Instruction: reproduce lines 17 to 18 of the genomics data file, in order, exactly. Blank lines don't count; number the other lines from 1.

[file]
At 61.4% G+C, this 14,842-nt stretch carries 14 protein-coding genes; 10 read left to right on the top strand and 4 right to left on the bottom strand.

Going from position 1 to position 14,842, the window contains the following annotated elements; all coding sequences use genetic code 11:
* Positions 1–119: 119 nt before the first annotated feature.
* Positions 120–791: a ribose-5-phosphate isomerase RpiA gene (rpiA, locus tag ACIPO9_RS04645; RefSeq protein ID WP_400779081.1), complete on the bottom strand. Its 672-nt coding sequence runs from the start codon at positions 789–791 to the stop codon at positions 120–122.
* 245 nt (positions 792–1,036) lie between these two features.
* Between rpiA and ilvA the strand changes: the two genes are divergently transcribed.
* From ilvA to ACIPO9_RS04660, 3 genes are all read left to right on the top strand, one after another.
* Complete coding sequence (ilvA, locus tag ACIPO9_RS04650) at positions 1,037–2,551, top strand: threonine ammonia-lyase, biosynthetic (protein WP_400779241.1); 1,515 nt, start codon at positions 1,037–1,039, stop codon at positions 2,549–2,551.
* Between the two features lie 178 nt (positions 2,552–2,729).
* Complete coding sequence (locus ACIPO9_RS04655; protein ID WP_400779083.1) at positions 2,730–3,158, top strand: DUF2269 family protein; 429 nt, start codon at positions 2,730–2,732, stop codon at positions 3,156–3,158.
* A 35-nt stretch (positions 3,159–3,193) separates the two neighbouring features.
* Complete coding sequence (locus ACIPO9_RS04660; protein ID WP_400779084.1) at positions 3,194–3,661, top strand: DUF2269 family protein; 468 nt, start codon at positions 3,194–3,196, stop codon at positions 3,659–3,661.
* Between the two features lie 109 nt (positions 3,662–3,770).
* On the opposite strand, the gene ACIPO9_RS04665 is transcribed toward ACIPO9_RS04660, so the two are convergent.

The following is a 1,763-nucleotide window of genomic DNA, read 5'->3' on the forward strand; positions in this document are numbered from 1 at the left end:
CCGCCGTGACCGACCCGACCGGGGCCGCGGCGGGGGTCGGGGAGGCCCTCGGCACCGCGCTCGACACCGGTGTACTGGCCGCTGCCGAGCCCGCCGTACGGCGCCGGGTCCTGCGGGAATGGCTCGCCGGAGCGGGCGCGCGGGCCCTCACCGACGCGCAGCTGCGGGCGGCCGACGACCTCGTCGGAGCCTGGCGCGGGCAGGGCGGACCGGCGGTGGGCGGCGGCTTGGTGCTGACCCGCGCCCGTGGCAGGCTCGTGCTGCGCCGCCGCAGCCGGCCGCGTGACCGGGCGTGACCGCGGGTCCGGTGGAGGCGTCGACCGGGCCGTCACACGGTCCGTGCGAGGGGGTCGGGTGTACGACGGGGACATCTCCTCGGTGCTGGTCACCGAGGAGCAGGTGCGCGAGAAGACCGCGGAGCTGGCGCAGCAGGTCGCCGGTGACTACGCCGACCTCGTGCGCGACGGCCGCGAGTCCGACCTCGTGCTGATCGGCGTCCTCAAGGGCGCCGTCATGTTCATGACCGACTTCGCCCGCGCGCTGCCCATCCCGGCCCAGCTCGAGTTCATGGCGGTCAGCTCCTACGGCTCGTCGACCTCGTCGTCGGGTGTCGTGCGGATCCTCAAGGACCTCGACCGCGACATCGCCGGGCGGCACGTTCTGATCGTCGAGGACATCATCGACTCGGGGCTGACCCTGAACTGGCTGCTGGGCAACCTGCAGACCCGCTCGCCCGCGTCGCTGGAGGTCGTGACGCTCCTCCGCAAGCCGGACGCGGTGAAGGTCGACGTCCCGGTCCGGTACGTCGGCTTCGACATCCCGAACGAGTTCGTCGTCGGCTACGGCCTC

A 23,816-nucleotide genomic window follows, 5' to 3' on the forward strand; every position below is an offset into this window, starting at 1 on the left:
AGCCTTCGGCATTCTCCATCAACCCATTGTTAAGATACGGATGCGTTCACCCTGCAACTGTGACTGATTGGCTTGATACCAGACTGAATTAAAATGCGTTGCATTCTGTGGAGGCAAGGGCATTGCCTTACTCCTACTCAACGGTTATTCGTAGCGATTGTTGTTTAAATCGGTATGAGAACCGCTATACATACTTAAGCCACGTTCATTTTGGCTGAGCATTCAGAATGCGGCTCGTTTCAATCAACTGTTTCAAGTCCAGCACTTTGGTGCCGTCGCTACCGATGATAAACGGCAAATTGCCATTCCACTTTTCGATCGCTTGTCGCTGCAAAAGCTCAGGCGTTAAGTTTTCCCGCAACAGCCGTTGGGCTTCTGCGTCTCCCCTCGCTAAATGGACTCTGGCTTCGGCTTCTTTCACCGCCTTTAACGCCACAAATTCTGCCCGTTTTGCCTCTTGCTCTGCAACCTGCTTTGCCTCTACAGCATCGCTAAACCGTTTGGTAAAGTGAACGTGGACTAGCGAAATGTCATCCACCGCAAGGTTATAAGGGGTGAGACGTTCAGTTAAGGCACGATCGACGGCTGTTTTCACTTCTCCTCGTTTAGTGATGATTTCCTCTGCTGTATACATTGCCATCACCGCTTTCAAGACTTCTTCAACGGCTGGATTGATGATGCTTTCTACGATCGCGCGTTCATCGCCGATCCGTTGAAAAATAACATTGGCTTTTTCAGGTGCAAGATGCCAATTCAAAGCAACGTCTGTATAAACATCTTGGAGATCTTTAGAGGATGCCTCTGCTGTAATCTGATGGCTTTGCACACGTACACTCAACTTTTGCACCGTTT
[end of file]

A 23,816-nucleotide genomic window follows, 5' to 3' on the forward strand; every position below is an offset into this window, starting at 1 on the left:
AGCCTTCGGCATTCTCCATCAACCCATTGTTAAGATACGGATGCGTTCACCCTGCAACTGTGACTGATTGGCTTGATACCAGACTGAATTAAAATGCGTTGCATTCTGTGGAGGCAAGGGCATTGCCTTACTCCTACTCAACGGTTATTCGTAGCGATTGTTGTTTAAATCGGTATGAGAACCGCTATACATACTTAAGCCACGTTCATTTTGGCTGAGCATTCAGAATGCGGCTCGTTTCAATCAACTGTTTCAAGTCCAGCACTTTGGTGCCGTCGCTACCGATGATAAACGGCAAATTGCCATTCCACTTTTCGATCGCTTGTCGCTGCAAAAGCTCAGGCGTTAAGTTTTCCCGCAACAGCCGTTGGGCTTCTGCGTCTCCCCTCGCTAAATGGACTCTGGCTTCGGCTTCTTTCACCGCCTTTAACGCCACAAATTCTGCCCGTTTTGCCTCTTGCTCTGCAACCTGCTTTGCCTCTACAGCATCGCTAAACCGTTTGGTAAAGTGAACGTGGACTAGCGAAATGTCATCCACCGCAAGGTTATAAGGGGTGAGACGTTCAGTTAAGGCACGATCGACGGCTGTTTTCACTTCTCCTCGTTTAGTGATGATTTCCTCTGCTGTATACATTGCCATCACCGCTTTCAAGACTTCTTCAACGGCTGGATTGATGATGCTTTCTACGATCGCGCGTTCATCGCCGATCCGTTGAAAAATAACATTGGCTTTTTCAGGTGCAAGATGCCAATTCAAAGCAACGTCTGTATAAACATCTTGGAGATCTTTAGAGGATGCCTCTGCTGTAATCTGATGGCTTTGCACACGTACACTCAACTTTTGCACCGTTT